Detroit Lakes is planning to build a bike path from the Pavilion along West Lake Drive to the Pelican River, and on Tuesday city council members heard feedback from residents and business owners affected by the project.
City officials, planning boards and city council committees have already looked at the options and pretty much know where the paved multi-use trail should run.
But, as City Administrator Bob Louiseau said at an earlier meeting, "It's good to get feedback if there's something we've missed."
From the Pelican River (just past the bowling alley) to County Road 6, the most likely route is on the west side of the road. Curb and gutter would be added on that side only to raise the trail above street level. Without that grade separation more space would be needed between the trail and the street.
The downside is that the trail will have to cross the street, since the rest will likely be built on the beach side of the street.
From County Road 6 to Legion Road, the trail will likely be on the lake side of the street. The roadway will essentially be shifted away from the lake, allowing the footprint to remain unchanged on the lake side -- the edge of the trail will align with the edge of the current roadway.
"There are not a lot of options for this one," because of the cramped space, said City Engineer Jon Pratt.
The best way to obtain grade separation on that stretch is to reduce the driving lanes from 12 feet wide to 11 feet and move the street about 6 feet away from the lake, making room for the bike path, median, curb and gutter.
That would allow for stormwater runoff on the county state-aid road to be treated before it goes into the lake. Currently it runs right in. That would also help control shoreline erosion along the lake in that area.
The downside, of course, is that homes and businesses away from the lake would be that much closer to the street. Several affected property owners spoke against the plan for that reason, with one saying that it would put the street about 20 feet from her home.
Pratt said some trees will also be lost to the project, although the city hopes to minimize tree loss on the lake side to prevent erosion.
The city utilities department will study the feasibility of burying the power lines along the roadway, since they will have to be moved anyway.
City policy on new street lighting for roadway projects will also be followed, Louiseau said, in answer to a resident who said that section of roadway is now pretty dark.
On the stretch from Legion Road to the Pavilion, the trail would also be located on the beach side of the roadway, separated from the street by a median, curb and gutter. There would be room for two 11-foot-wide driving lanes and parking on just one side of the street -- most likely the beach side.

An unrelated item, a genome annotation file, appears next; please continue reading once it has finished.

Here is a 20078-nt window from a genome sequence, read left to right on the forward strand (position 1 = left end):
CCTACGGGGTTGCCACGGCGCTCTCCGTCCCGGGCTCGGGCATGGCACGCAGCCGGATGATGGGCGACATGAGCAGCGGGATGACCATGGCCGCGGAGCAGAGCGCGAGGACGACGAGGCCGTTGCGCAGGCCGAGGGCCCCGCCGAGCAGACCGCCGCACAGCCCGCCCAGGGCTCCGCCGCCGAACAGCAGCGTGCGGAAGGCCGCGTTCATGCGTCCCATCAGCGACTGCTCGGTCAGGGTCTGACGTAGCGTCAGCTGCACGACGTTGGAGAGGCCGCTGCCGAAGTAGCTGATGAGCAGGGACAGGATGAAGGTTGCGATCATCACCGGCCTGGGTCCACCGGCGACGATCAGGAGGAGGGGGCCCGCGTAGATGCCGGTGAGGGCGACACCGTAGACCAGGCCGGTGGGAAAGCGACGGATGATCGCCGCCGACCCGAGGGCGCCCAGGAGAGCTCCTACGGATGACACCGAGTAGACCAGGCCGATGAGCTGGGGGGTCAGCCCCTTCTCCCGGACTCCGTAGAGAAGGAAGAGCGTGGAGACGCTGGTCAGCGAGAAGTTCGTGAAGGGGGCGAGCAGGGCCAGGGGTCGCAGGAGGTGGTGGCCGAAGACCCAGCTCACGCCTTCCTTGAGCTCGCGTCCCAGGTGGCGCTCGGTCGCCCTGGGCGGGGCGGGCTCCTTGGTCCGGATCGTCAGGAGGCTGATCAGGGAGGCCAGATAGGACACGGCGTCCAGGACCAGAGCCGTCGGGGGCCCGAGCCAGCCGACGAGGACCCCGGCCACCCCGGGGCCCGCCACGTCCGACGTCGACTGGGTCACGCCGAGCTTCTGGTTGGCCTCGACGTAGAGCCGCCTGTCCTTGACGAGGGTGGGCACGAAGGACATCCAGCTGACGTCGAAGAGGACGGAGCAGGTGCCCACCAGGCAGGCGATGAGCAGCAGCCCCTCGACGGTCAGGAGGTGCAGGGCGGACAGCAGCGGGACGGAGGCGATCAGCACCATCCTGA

Several people spoke in support of using the trail to replace the narrow sidewalk that separates grass from sand on the City Beach.
That option is not highly favored, because little kids often run between the grass and the sand and could easily be hit by a bicycle.
But several people said it's better to be hit by a bike than a car, and one man said after they'd been hit once or twice they'd learn to look for bikes.
Putting a 10-foot-wide trail in that location would require a greater slope either to the grass or to the sandy part of the beach, and it could be difficult to lay a proper foundation there, Pratt said.
Wherever it is ultimately routed, the trail must meet state standards for size and safety. It will actually be part of the Heartland Trail that will run from Moorhead to link up with the existing trail in Park Rapids.
The section from the Pavilion to the Pelican River is a "high priority section" for the city, Pratt said. "A lot of pedestrians use this segment right now," he added.
Detroit Lakes has been developing bicycle trails throughout the city as opportunities arise with construction projects or grant funding, Pratt said.
The city has been working with the county, the state and other cities on the Heartland Trail route.
The DL to Frazee route has been established, and an underpass will be built under Highway 10 this fall as part of that project, Pratt said.
Parts of the trail may be open to motorized vehicles such as snowmobiles, Public Works Director Brad Green said, in answer to a question from a woman who said she does not favor motorized use of the trail.
"The city has a comprehensive park and trail plan," Green said. "Originally we started with non-motorized only, but with trails around the lake, we opened up small sections (to snowmobiles)," he explained.
They can access the Highway 10 overlook road to get to a gas station, for example, and the Highway 10 trail underpass to be built this fall would also be useful for snowmobile safety, he said.
"One of the issues is economic development," Green said. "If we could help facilitate snowmobiles in certain sections we may need to look at that, too."
On other parts of the Heartland Trail the state allows snowmobile traffic, Louiseau said.
The city council has the authority to determine motorized traffic use on the trail through town, he said.
It would likely only be allowed in small sections, as the rest of the trail in Detroit Lakes during the winter would be either left alone for cross country skiers or plowed for walkers, noted City Council member Jamie Marks-Erickson.
Electric wheelchairs and scooters are also considered motorized vehicles and must be taken into account, Louiseau said.
Council member Ron Zeman asked the standing-room-only crowd in the council chambers how many were excited about the new trail. Only a half-dozen raised their hands.
"We're here to see how bad you're going to screw up our area," one man told him with a slight smile.